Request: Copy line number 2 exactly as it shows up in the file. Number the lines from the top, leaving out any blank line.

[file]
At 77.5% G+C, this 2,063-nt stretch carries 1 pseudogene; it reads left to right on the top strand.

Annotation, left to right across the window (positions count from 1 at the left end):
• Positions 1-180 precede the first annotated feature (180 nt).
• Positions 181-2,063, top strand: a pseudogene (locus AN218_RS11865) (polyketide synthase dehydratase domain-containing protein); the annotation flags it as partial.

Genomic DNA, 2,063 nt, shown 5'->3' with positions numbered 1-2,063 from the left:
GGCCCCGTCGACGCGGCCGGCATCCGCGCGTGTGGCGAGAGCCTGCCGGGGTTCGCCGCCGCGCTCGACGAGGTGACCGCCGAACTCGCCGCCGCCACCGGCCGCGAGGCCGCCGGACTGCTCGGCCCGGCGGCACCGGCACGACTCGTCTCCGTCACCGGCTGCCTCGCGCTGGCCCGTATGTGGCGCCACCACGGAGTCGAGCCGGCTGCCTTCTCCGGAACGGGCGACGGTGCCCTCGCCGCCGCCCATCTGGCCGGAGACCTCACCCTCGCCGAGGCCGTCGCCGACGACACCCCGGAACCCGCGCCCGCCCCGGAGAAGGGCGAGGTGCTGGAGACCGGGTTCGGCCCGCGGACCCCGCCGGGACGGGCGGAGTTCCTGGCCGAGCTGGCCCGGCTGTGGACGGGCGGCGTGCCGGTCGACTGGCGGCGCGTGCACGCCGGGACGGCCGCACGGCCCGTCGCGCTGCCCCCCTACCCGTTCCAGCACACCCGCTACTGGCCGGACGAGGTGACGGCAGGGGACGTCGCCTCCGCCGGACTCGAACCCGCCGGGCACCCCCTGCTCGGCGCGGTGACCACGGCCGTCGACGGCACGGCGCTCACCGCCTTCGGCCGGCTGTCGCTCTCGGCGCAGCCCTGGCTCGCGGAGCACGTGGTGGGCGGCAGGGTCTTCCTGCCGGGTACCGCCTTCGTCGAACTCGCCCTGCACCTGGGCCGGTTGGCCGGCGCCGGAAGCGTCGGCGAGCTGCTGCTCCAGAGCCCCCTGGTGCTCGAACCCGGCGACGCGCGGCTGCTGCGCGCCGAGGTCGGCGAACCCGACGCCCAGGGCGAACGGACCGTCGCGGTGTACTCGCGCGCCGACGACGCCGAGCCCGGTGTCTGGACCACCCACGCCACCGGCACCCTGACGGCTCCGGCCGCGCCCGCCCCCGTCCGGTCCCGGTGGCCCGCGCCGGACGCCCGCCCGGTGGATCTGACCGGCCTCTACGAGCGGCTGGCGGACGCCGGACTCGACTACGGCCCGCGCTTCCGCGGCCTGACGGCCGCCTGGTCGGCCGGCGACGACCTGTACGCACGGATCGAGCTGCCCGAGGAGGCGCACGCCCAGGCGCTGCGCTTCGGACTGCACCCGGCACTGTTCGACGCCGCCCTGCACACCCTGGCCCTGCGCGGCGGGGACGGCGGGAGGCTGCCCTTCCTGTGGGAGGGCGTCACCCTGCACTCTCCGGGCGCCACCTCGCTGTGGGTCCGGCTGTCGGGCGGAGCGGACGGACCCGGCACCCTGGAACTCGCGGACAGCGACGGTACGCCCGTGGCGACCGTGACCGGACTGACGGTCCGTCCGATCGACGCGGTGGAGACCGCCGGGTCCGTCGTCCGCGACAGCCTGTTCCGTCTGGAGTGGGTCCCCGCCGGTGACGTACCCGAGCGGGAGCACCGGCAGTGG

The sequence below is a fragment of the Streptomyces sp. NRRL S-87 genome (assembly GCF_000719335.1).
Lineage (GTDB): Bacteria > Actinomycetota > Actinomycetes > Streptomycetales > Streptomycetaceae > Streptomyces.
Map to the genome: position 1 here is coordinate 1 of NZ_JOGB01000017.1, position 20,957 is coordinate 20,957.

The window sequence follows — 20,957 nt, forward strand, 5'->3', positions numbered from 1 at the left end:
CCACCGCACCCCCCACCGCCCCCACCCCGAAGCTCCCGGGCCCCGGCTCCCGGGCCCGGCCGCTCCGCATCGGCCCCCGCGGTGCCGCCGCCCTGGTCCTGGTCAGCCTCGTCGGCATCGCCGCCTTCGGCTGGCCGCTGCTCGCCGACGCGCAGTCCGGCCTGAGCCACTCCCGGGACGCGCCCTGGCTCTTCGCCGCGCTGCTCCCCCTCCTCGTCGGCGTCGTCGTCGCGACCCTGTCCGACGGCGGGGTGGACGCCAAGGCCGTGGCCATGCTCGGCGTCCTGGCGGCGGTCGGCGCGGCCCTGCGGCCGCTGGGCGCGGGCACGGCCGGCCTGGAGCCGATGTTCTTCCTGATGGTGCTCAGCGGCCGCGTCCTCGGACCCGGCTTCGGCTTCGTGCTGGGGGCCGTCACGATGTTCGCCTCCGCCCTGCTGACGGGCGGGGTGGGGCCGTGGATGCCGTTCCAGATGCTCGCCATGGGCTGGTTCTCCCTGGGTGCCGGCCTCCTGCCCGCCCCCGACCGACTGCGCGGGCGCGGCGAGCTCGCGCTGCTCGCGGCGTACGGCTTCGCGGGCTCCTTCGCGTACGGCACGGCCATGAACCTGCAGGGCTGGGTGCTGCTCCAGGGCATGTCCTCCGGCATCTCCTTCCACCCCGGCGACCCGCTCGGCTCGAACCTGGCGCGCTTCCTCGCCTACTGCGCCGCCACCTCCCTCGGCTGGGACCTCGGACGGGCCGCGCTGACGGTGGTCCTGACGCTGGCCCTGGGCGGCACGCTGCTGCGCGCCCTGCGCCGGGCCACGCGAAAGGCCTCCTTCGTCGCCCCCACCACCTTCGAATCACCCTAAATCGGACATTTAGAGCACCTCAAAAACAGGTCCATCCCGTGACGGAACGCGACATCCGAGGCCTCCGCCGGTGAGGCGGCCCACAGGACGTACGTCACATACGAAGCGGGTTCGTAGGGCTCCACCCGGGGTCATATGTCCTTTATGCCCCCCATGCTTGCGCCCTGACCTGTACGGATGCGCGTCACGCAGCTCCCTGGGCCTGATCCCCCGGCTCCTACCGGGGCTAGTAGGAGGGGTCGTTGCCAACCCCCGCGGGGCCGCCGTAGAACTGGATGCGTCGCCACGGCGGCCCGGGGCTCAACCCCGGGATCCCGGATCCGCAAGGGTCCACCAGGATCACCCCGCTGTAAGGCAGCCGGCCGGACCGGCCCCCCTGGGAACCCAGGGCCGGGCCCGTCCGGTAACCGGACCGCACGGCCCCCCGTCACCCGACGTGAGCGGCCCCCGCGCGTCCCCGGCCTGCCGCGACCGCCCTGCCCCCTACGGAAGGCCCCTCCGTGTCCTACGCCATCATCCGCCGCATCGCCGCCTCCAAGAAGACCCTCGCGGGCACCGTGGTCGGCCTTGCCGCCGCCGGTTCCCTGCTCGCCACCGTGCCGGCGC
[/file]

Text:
Annotation, left to right across the window (positions count from 1 at the left end):